The report on the running rigging was just as bad. The halyards which are used for raising the sails, and most of the sheets and other control lines, had been left on the boat while she had been in storage at the owner's dock for the previous four years. Superficially, they looked great. Many were comparatively new. But almost all of them had spots where they had been exposed to water and weather, and these spots were mildewed and in some cases rotted. Lines used for running rigging are expensive. They must be strong, but soft enough to allow the crew to handle them comfortably. Like the wire rigging, most of the lines and the boat must be replaced. Dave demurred from giving us an estimate on how much all of this was going to cost until he had worked out a plan of action and priced out parts. Our 3 a.m. worry that night was that the cost of re-rigging might exceed the value of the boat.
Meanwhile, we went ahead getting the boat ready to be hauled from the water for the bottom work. On Monday, the appointed day, Grover and Rob met us at the boatyard (so that we would have transportation once we arrived there with the boat), and we piled into the Honda and headed back to Grover's. It took an hour or so to get the boat ready to leave the dock.
I wanted to handle the boat myself, but Grover convinced me that leaving his slip in the shallow creek was tricky, and that he should handle that part of it. As we pulled out, he demonstrated how by turning the wheel just so and gunning the engine in sync, you could get the boat to turn in it's own length.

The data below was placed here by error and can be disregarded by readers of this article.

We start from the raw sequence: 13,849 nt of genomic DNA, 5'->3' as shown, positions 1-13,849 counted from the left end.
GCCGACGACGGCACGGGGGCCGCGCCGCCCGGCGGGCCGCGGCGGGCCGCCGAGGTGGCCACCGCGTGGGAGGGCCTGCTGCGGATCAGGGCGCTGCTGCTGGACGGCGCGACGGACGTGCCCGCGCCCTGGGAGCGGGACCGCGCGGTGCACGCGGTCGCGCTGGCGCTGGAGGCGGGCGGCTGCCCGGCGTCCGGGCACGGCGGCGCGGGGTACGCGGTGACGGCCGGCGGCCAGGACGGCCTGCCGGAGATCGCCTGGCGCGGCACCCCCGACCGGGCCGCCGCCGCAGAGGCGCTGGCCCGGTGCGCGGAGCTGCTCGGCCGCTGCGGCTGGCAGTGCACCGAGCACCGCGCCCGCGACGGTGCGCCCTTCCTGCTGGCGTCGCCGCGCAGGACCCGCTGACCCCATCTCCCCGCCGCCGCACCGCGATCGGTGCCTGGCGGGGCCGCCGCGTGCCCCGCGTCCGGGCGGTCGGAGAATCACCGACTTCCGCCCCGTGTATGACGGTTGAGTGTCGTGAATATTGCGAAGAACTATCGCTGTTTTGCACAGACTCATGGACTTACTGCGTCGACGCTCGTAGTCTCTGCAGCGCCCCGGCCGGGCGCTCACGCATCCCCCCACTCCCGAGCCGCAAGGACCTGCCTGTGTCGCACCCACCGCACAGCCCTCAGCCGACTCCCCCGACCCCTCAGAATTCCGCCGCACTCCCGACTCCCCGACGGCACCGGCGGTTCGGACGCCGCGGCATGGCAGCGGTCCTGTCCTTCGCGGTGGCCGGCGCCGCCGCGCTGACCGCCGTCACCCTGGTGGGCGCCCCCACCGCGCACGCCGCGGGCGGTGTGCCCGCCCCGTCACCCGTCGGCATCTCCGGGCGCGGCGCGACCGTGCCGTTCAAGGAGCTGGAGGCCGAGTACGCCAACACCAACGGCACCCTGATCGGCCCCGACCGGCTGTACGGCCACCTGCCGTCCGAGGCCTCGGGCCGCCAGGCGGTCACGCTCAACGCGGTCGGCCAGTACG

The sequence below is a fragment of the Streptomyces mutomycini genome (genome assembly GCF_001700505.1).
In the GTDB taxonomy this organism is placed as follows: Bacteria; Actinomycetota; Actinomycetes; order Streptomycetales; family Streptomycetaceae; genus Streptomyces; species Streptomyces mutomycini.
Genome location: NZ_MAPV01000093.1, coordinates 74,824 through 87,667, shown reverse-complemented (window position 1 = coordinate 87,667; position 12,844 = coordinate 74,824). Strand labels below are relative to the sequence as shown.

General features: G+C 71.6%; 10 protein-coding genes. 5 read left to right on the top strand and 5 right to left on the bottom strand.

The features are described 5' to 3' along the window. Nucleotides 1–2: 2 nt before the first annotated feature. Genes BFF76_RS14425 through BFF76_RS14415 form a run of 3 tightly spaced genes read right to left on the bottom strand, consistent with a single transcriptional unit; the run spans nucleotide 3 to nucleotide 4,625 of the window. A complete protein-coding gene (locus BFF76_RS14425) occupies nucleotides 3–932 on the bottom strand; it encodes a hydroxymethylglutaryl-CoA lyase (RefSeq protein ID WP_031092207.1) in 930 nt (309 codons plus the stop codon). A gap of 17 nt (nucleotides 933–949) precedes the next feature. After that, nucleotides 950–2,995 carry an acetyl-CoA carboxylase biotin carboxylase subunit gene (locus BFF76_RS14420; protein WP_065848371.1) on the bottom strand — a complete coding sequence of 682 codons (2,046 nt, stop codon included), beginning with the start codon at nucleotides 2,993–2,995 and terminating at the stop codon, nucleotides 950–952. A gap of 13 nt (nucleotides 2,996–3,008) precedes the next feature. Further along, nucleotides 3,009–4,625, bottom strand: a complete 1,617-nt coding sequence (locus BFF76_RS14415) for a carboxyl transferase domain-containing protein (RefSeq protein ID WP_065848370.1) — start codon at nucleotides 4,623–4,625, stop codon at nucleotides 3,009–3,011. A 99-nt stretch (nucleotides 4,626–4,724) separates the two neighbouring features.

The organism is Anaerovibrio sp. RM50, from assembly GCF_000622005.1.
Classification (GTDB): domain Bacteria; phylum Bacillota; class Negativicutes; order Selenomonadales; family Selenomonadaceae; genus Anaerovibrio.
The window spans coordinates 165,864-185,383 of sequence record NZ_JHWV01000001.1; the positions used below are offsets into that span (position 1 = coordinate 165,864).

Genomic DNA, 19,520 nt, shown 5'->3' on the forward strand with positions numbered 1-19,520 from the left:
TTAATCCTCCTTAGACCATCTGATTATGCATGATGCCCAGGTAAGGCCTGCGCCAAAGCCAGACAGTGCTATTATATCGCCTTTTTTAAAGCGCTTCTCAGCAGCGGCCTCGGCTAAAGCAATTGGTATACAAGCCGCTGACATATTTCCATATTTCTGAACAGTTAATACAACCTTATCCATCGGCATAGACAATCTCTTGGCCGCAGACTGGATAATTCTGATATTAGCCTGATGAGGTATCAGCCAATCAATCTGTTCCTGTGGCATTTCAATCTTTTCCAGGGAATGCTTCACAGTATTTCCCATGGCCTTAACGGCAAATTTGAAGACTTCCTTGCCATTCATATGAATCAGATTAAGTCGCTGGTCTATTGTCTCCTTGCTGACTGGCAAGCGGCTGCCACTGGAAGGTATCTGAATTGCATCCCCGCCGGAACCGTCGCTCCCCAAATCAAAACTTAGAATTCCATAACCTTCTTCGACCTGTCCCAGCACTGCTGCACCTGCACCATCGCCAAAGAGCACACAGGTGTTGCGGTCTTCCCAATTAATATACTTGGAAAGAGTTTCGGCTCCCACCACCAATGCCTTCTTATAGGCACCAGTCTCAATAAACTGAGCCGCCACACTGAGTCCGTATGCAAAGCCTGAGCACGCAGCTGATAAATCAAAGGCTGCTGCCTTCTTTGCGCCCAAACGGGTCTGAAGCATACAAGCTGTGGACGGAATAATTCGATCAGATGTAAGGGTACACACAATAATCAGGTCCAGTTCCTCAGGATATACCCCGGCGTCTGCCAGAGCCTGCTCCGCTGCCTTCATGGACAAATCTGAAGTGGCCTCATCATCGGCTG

Angie: We'd called ahead on the cell phone to let the yard know that we were coming in, and there were two workers coming out on the wharf to meet us. They yelled that we had to turn the boat around. I looked at the space and asked Rob, “Can we do this?” Now you have to know that this boat weighs 16 tons. That's a lot of boat to maneuver—about like driving a semi-truck. My job was handling the lines on the bow while the worker on the dock yelled out what we should do.
Jim: Grover told me to turn wide but be careful because she pivots near the stern. I nearly blew it by turning the wheel the wrong way at first, but then I corrected and gunned it and she turned on a dime, just as Grover had said she would. The stern swung a few feet from the wharf on the port side. The guys on the other wharf, where we were heading were yelling at me to slow down, so I threw her into reverse and gunned her. The dock worker reached out and stopped her with one hand and the prop rotation pulled the stern over to port. Everybody said it was a perfect docking, done like a pro, but I knew that I was just damned lucky!